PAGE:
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Clinical experience with primary orbital tumors from a neurosurgical perspective
J Korean Skull Base Soc 2021;16(2):63-70
Published online September 30, 2021
© 2021 Korean Skull Base Society.

Jung Jae Oh, Dong-Sup Chung, Wan-Soo Yoon

Department of Neurosurgery, Incheon St. Mary’s Hospital, College of Medicine, The Catholic University of Korea, Seoul, Korea
Correspondence to: Wan-Soo Yoon
주소 : Department of Neurosurgery, Incheon St. Mary’s Hospital, College of Medicine, The Catholic University of Korea, 56 Dongsu-ro, Bupyeong-gu, Incheon 21431, Korea
Tel : +82-32-280-5973
Fax : +82-32-280-5991
E-mail : yowas@catholic.ac.kr
Received August 20, 2021; Accepted September 5, 2021.
Abstract
Background : Primary orbital tumors are relatively rarely encountered by neurosurgeons. Several approaches to primary orbital tumors have been used depending upon the tumor location, preoperative diagnosis, and the surgeon’s experience. Here, we present our clinical experience with primary orbital tumors from a neurosurgical perspective.
Methods : A total of 11 patients with primary orbital tumors who underwent surgical resections between January 2011 and December 2018 were included in the study. All clinical data, including preoperative symptoms, visual function, operation record, histopathology, and radiologic imaging were reviewed.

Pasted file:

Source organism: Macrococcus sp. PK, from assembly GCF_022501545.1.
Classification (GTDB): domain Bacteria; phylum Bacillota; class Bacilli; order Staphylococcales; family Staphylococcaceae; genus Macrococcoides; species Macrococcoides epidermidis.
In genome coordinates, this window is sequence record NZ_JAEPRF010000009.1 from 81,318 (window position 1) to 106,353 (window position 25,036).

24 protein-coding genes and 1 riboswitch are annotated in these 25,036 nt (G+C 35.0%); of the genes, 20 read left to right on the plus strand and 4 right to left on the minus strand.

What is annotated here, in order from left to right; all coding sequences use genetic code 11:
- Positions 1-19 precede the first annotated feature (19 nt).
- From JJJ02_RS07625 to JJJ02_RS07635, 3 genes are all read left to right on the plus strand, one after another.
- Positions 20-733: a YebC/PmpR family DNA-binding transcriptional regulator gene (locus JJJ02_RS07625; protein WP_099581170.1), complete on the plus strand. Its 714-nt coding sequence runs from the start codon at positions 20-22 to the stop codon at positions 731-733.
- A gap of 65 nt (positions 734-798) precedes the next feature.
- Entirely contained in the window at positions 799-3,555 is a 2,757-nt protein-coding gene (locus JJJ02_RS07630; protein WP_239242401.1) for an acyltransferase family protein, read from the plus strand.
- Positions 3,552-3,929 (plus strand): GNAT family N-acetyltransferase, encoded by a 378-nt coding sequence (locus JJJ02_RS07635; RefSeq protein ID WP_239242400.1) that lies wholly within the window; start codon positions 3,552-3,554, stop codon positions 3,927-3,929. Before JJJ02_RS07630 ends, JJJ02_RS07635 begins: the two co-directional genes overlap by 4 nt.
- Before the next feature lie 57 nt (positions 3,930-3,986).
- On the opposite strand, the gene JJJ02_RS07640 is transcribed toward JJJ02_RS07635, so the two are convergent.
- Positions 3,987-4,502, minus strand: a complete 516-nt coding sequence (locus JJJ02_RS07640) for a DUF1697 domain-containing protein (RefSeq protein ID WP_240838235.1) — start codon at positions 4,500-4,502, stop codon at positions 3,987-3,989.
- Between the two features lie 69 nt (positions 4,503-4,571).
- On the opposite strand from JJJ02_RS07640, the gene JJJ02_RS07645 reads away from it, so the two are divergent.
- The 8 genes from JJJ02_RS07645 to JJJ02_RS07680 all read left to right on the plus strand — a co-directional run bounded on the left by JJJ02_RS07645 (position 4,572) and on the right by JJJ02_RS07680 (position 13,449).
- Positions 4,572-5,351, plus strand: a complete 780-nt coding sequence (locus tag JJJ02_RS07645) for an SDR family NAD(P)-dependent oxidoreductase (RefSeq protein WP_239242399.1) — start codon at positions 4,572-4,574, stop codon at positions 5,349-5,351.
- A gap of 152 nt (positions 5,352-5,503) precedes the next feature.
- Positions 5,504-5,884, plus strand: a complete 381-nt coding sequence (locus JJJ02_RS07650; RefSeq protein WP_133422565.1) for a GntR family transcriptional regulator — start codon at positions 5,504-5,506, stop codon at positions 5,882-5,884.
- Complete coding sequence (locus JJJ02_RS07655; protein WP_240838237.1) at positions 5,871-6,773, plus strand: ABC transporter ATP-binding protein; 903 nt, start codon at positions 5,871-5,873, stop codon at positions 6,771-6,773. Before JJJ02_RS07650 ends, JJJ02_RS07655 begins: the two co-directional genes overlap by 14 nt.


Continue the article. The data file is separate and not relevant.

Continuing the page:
Results : The median age of the patients was 55 years, and diplopia and impaired vision were the most common symptoms. Depending upon the tumor location in the orbit, the intraconal type was seen in eight patients, the intracanalicular type was seen in two, and the extraconal type was seen in one. Surgery on these tumors was performed by the transcranial approach in nine patients and the endoscopic endonasal approach in two, depending upon the meridian of the optic nerve. Gross total resection was completed in five patients, subtotal resection in one, partial resection in one, and biopsies in four. Postoperatively, visual function was improved in two of four (50%) patients, and preexisting vision was preserved in the other nine patients.
Conclusions : Although the experience with primary orbital tumors was limited, we suggest that favorable surgical outcomes can be achieved with an appropriate surgical approach by understanding the anatomy of the orbit, especially the meridian of the optic nerve.
Keywords : Orbit, Neoplasms, Neurosurgery, Vision, Optic nerve


September 2021, 16 (2)
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